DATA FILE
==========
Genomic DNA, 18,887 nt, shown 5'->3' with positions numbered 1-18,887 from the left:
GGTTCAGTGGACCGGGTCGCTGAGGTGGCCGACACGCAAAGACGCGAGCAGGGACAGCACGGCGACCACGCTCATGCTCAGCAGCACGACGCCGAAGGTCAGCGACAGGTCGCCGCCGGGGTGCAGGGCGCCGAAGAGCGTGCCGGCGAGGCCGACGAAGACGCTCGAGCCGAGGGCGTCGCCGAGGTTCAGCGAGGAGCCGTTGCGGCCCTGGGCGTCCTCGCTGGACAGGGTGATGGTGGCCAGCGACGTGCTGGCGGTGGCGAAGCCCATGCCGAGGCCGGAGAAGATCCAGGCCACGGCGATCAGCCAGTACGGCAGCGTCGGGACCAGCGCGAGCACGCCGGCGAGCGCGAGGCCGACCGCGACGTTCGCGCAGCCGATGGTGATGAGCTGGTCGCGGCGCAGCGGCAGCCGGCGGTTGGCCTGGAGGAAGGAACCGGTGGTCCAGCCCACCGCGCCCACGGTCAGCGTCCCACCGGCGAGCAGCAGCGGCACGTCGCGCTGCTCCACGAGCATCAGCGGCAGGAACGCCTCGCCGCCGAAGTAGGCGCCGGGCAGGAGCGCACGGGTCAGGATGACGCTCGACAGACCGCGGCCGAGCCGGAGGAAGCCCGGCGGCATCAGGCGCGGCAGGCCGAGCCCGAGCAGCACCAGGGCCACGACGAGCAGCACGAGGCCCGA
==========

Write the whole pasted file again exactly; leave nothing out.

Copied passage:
Genomic DNA, 18,887 nt, shown 5'->3' with positions numbered 1-18,887 from the left:
GGTTCAGTGGACCGGGTCGCTGAGGTGGCCGACACGCAAAGACGCGAGCAGGGACAGCACGGCGACCACGCTCATGCTCAGCAGCACGACGCCGAAGGTCAGCGACAGGTCGCCGCCGGGGTGCAGGGCGCCGAAGAGCGTGCCGGCGAGGCCGACGAAGACGCTCGAGCCGAGGGCGTCGCCGAGGTTCAGCGAGGAGCCGTTGCGGCCCTGGGCGTCCTCGCTGGACAGGGTGATGGTGGCCAGCGACGTGCTGGCGGTGGCGAAGCCCATGCCGAGGCCGGAGAAGATCCAGGCCACGGCGATCAGCCAGTACGGCAGCGTCGGGACCAGCGCGAGCACGCCGGCGAGCGCGAGGCCGACCGCGACGTTCGCGCAGCCGATGGTGATGAGCTGGTCGCGGCGCAGCGGCAGCCGGCGGTTGGCCTGGAGGAAGGAACCGGTGGTCCAGCCCACCGCGCCCACGGTCAGCGTCCCACCGGCGAGCAGCAGCGGCACGTCGCGCTGCTCCACGAGCATCAGCGGCAGGAACGCCTCGCCGCCGAAGTAGGCGCCGGGCAGGAGCGCACGGGTCAGGATGACGCTCGACAGACCGCGGCCGAGCCGGAGGAAGCCCGGCGGCATCAGGCGCGGCAGGCCGAGCCCGAGCAGCACCAGGGCCACGACGAGCAGCACGAGGCCCGA